Plant Science

Image: wheat spikes. Credit: Hans / Pixabay

Simple trick could improve accuracy of plant genetics research

By | News, Plant Science

A recent study highlights the significance of artificial spike-ins in RNA analysis. Researchers discovered that plant transcriptional activity varies significantly depending on the time of day, with higher activity observed at night. This novel technique promises to enhance accuracy in understanding global transcription dynamics, offering insights crucial for advancing plant research.

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Image: Keerti Rathore stands in his lab with ultra-low gossypol cotton plants that were created using RNA interference, a gene-silencing technique. Credit: Texas A&M AgriLife photo by Beth Luedeker

Natural tech for ‘dimming’ genes brings transformative potential to agriculture

By | Agriculture, News, Plant Science

Advancements in RNA interference (RNAi) technology are revolutionizing agriculture, offering precise gene-silencing capabilities akin to dimming a light switch rather than turning it off completely like CRISPR. RNAi, a natural defense mechanism in organisms, enables targeted gene modification, enhancing crop traits and reducing reliance on pesticides. Exciting applications include virus-resistant papaya and low-toxicity cottonseed, marking a sustainable shift in global food production. As regulatory acceptance grows, RNAi promises safer, more efficient agricultural practices, heralding a future of enhanced food security and environmental stewardship.

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Image: A bushel of tomatoes at the CSHL Uplands Farm. Credit: CSHL

An evolutionary mystery 125 million years in the making

By | Botany, News, Plant Science

Over 125 million years of evolution, plants like tomatoes and Arabidopsis thaliana have developed distinct genetic regulatory systems, influencing traits like fruit size. Researchers found mutating regulatory DNA around the CLV3 gene affects growth differently in each species. Understanding these evolutionary mysteries could revolutionize crop engineering, benefiting farmers worldwide.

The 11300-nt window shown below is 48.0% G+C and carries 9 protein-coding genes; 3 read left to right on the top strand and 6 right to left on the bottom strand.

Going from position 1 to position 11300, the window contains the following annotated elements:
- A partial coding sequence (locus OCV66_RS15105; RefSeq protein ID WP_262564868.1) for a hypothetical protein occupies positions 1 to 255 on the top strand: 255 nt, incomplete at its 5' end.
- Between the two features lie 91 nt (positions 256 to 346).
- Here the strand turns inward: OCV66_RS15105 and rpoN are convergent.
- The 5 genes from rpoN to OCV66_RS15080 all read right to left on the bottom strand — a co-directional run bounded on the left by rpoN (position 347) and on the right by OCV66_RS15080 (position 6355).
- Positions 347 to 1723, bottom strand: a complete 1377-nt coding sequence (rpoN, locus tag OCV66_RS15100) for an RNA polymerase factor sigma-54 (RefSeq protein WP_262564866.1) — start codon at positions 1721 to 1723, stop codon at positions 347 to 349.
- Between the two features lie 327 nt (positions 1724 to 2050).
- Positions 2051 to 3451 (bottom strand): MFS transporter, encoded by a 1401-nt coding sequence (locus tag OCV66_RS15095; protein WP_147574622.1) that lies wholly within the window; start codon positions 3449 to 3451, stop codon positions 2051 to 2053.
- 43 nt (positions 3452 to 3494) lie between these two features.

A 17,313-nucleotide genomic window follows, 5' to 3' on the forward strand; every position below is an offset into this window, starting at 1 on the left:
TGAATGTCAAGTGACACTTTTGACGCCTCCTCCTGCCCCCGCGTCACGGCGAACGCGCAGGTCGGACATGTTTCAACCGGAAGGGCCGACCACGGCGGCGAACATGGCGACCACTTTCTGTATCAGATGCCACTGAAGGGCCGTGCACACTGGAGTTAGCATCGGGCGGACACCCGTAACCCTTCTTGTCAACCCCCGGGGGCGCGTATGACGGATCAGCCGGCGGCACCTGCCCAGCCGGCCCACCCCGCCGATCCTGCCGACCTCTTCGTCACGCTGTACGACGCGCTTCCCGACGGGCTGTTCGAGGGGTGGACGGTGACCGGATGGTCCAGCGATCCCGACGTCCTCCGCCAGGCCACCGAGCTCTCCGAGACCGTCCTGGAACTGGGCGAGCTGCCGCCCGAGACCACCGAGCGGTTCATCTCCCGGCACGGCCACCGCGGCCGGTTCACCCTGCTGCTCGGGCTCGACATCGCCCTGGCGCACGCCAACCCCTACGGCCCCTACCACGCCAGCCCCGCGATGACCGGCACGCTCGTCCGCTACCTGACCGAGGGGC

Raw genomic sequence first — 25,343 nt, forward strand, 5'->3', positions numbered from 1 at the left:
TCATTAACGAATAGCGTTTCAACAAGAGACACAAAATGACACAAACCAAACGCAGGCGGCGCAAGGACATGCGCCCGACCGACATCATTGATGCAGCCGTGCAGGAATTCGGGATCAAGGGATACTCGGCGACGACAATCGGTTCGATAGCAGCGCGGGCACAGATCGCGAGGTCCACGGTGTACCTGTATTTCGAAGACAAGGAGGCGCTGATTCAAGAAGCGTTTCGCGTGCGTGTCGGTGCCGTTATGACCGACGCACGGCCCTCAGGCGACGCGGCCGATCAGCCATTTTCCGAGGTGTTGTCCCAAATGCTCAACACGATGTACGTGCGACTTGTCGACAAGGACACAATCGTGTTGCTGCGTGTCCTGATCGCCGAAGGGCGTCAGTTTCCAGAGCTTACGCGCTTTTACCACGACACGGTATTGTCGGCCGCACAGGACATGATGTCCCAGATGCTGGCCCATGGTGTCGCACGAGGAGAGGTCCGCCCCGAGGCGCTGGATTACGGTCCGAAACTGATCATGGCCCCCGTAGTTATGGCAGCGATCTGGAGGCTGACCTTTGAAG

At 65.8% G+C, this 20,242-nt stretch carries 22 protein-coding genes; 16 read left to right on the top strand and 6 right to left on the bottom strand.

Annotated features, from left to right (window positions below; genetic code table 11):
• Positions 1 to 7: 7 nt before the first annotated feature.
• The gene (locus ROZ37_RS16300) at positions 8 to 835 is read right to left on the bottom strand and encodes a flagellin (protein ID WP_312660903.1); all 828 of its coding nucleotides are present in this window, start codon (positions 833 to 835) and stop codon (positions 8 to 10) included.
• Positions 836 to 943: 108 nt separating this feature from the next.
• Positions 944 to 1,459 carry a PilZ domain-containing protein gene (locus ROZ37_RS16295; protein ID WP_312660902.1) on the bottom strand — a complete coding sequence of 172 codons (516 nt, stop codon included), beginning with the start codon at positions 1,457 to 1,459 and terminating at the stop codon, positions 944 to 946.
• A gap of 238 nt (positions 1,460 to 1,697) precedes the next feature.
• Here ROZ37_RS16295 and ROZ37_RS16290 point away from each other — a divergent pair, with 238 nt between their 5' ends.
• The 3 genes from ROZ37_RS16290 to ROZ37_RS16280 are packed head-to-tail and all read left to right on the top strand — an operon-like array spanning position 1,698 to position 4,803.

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Image: The newly discovered plant Relictithismia kimotsukiensis probably diverged at an early stage in the evolution of the whole family and retains ancestral characteristics. This history is reflected in the plant’s name. Credit: SUETSUGU Kenji (CC BY) 

Researchers discover a new plant species whose name tells a story

By | Botany, News, Plant Science

In a botanical breakthrough, researchers unveil a new plant species, Relictithismia kimotsukiensis, discovered in Kimotsuki, Kagoshima Prefecture. Divergent from Tanuki-no-shokudai, it constitutes a new genus within the Thismiaceae family, signifying a rare find in Japan’s well-explored botanical landscape. With environmental threats looming, further ecological research becomes imperative.

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Image: Syntrichia ruralis moss. Credit: Jenna T. B. Ekwealor

Drying Without Dying: Tracing Water Scarcity Coping Mechanisms from Mosses to Flowering Plants

By | Botany, News, Plant Science

In a groundbreaking study, researchers unravel the evolutionary secrets behind plants’ ability to survive harsh drought conditions. Exploring moss resilience mechanisms, akin to crop seed dormancy, sheds light on a 450-million-year-old adaptation. Insights could revolutionize crop resilience amidst climate change, offering hope for a greener future.

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Image: Leaf with herbivores. Credit: Lisa Hülsmann

Overcrowding increases tree mortality, perhaps explaining higher biodiversity in tropical forests

By | Forestry, News, Plant Science

New research reveals that tree mortality increases with overcrowding, especially in tropical forests. The study, involving 52 scientists worldwide, suggests specialized pathogens or herbivores as culprits. These findings shed light on why tropical forests harbor more species and underscore the importance of long-term forest studies for biodiversity conservation.

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